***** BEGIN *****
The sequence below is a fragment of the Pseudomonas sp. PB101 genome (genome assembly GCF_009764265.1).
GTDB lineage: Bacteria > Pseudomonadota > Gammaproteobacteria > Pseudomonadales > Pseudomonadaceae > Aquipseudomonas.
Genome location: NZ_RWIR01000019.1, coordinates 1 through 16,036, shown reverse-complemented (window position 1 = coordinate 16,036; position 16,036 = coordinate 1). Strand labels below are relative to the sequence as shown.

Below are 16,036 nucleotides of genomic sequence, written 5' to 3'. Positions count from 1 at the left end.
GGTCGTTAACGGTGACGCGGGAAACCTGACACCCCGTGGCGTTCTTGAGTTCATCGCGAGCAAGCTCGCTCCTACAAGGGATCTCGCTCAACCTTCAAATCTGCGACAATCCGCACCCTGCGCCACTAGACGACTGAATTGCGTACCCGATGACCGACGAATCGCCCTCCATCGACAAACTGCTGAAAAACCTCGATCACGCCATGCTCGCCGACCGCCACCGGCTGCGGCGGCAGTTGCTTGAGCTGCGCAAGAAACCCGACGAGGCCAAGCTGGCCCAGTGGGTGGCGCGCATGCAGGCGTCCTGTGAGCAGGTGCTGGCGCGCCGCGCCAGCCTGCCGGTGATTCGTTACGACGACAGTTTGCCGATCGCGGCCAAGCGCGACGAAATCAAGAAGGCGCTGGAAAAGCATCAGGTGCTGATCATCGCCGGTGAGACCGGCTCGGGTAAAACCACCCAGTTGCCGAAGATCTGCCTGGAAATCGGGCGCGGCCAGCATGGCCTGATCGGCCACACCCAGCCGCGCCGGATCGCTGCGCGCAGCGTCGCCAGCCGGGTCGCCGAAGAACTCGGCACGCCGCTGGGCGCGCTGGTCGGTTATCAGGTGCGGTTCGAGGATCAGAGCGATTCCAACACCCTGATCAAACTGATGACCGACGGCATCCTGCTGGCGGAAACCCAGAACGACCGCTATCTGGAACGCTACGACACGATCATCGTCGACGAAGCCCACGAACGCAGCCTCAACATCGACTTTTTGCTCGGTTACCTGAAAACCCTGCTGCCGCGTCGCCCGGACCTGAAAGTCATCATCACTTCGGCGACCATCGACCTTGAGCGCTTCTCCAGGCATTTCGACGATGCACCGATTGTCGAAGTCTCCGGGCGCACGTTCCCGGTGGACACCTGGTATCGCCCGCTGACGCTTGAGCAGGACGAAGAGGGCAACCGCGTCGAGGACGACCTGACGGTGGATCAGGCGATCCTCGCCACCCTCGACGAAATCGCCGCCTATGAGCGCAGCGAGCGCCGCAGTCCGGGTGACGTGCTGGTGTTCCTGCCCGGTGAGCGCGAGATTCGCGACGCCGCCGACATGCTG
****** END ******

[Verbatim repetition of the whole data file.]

The sequence below is a fragment of the Pseudomonas sp. PB101 genome (genome assembly GCF_009764265.1).
GTDB lineage: Bacteria > Pseudomonadota > Gammaproteobacteria > Pseudomonadales > Pseudomonadaceae > Aquipseudomonas.
Genome location: NZ_RWIR01000019.1, coordinates 1 through 16,036, shown reverse-complemented (window position 1 = coordinate 16,036; position 16,036 = coordinate 1). Strand labels below are relative to the sequence as shown.

Below are 16,036 nucleotides of genomic sequence, written 5' to 3'. Positions count from 1 at the left end.
GGTCGTTAACGGTGACGCGGGAAACCTGACACCCCGTGGCGTTCTTGAGTTCATCGCGAGCAAGCTCGCTCCTACAAGGGATCTCGCTCAACCTTCAAATCTGCGACAATCCGCACCCTGCGCCACTAGACGACTGAATTGCGTACCCGATGACCGACGAATCGCCCTCCATCGACAAACTGCTGAAAAACCTCGATCACGCCATGCTCGCCGACCGCCACCGGCTGCGGCGGCAGTTGCTTGAGCTGCGCAAGAAACCCGACGAGGCCAAGCTGGCCCAGTGGGTGGCGCGCATGCAGGCGTCCTGTGAGCAGGTGCTGGCGCGCCGCGCCAGCCTGCCGGTGATTCGTTACGACGACAGTTTGCCGATCGCGGCCAAGCGCGACGAAATCAAGAAGGCGCTGGAAAAGCATCAGGTGCTGATCATCGCCGGTGAGACCGGCTCGGGTAAAACCACCCAGTTGCCGAAGATCTGCCTGGAAATCGGGCGCGGCCAGCATGGCCTGATCGGCCACACCCAGCCGCGCCGGATCGCTGCGCGCAGCGTCGCCAGCCGGGTCGCCGAAGAACTCGGCACGCCGCTGGGCGCGCTGGTCGGTTATCAGGTGCGGTTCGAGGATCAGAGCGATTCCAACACCCTGATCAAACTGATGACCGACGGCATCCTGCTGGCGGAAACCCAGAACGACCGCTATCTGGAACGCTACGACACGATCATCGTCGACGAAGCCCACGAACGCAGCCTCAACATCGACTTTTTGCTCGGTTACCTGAAAACCCTGCTGCCGCGTCGCCCGGACCTGAAAGTCATCATCACTTCGGCGACCATCGACCTTGAGCGCTTCTCCAGGCATTTCGACGATGCACCGATTGTCGAAGTCTCCGGGCGCACGTTCCCGGTGGACACCTGGTATCGCCCGCTGACGCTTGAGCAGGACGAAGAGGGCAACCGCGTCGAGGACGACCTGACGGTGGATCAGGCGATCCTCGCCACCCTCGACGAAATCGCCGCCTATGAGCGCAGCGAGCGCCGCAGTCCGGGTGACGTGCTGGTGTTCCTGCCCGGTGAGCGCGAGATTCGCGACGCCGCCGACATGCTG